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Police accused of unwarranted shooting

Agence France Presse - February 15, 1999 (abridged)

Jakarta – An Indonesian church group has accused police of opening fire on unarmed villagers during the latest outbreak of Moslem-Christian violence to hit the eastern province of Maluku.

The accusation was made as President B.J. Habibie said Monday that the recent religious clashes in the country had their roots in economic problems.

At least 20 people were killed, 37 seriously injured and about 100 houses burned in violence on Haruku island in Maluku on Sunday, a national police spokesman said.

The Communion of Churches in Indonesia said in a statement the shooting in Haruku by the police mobile brigade – part of the armed forces, or ABRI – had been unwarranted.

"On Sunday, 14 February 1999, around 9:30am, a sudden attack by ABRI personnel took place against a group of civilians passing through Waimital hamlet, 30 minutes from Hulaliu village, Haruku island," the release said.

It said the shooting, in which five were killed, had come without warning, and there had been no ban on passage through the area or any roadblock. "The ABRI personnel seem to have intentionally trapped the civilian group and slaughtered them with shots from hidden locations," the church group said.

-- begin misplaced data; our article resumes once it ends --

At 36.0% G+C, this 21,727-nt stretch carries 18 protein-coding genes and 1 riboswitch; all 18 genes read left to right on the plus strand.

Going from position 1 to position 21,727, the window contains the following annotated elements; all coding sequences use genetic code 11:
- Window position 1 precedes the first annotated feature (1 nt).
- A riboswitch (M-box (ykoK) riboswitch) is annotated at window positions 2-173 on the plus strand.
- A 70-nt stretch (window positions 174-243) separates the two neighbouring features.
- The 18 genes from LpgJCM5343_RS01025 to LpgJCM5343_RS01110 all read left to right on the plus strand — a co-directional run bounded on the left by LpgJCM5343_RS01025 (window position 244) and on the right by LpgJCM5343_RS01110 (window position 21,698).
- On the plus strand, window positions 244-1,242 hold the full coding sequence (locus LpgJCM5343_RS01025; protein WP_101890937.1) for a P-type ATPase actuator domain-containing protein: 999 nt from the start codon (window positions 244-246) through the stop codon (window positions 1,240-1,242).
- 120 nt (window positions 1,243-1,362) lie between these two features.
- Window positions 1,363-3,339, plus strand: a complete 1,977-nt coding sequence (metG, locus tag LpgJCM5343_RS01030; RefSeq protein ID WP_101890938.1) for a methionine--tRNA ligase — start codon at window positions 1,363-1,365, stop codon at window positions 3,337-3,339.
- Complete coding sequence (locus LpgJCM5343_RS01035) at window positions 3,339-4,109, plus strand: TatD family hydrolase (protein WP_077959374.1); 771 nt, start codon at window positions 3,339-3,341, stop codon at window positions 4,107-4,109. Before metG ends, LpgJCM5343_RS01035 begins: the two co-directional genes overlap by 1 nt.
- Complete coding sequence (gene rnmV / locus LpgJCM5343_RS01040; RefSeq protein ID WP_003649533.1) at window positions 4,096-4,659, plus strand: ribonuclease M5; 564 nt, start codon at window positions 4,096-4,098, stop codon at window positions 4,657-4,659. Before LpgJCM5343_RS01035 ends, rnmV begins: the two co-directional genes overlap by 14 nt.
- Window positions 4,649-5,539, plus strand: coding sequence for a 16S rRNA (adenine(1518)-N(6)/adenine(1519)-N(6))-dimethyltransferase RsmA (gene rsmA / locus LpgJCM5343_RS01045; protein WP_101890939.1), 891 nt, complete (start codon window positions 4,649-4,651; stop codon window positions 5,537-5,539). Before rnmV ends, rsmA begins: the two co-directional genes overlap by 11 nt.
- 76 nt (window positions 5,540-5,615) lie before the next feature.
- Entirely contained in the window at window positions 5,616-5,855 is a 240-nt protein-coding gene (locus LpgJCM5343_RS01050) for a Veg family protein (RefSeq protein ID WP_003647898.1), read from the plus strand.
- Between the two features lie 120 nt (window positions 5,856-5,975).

Four people died on the spot and one later at a hospital in the neighbouring island of Saparua. Another was reported to be in critical condition at the same hospital, it said.

Although the church group did not say where the civilian group came from, it said the slaughter took place after the mainly Christian village of Kariu was attacked by mobs from Pelauw, a mainly Moslem neighbouring village.

"The violence, brutal and provocative actions by these ABRI personnel were practically done openly ... this condition clearly will not help efforts for reconciliation and rehabilitation currently being done by the society," said the statement.

The state Antara News Agency on Sunday quoted the head of Haruku sub-district, Suwardi Koli, as saying 11 people had died at that time – eight from Pelauw and three from Kailolo village, which is also predominantly Moslem. Antara said Sunday that two more people who died in hospital were from Kariu.

The church group said some 20 houses had been torched in Kariu. The trigger for the attacks was the burning of a Christian house Saturday, Koli has said.

Habibie Monday said the continuing economic crisis was the root cause of the recent series of religious and ethnic conflicts.

"We are certain that the roots of all the tension were not conflicts between communities of believers," he said in a speech at the presidential palace for the opening of a press forum.

"The root of the problem lies more in economic problems, social jealousy, and even several incidents of a purely criminal nature which grew into a problem between religious communities," he added.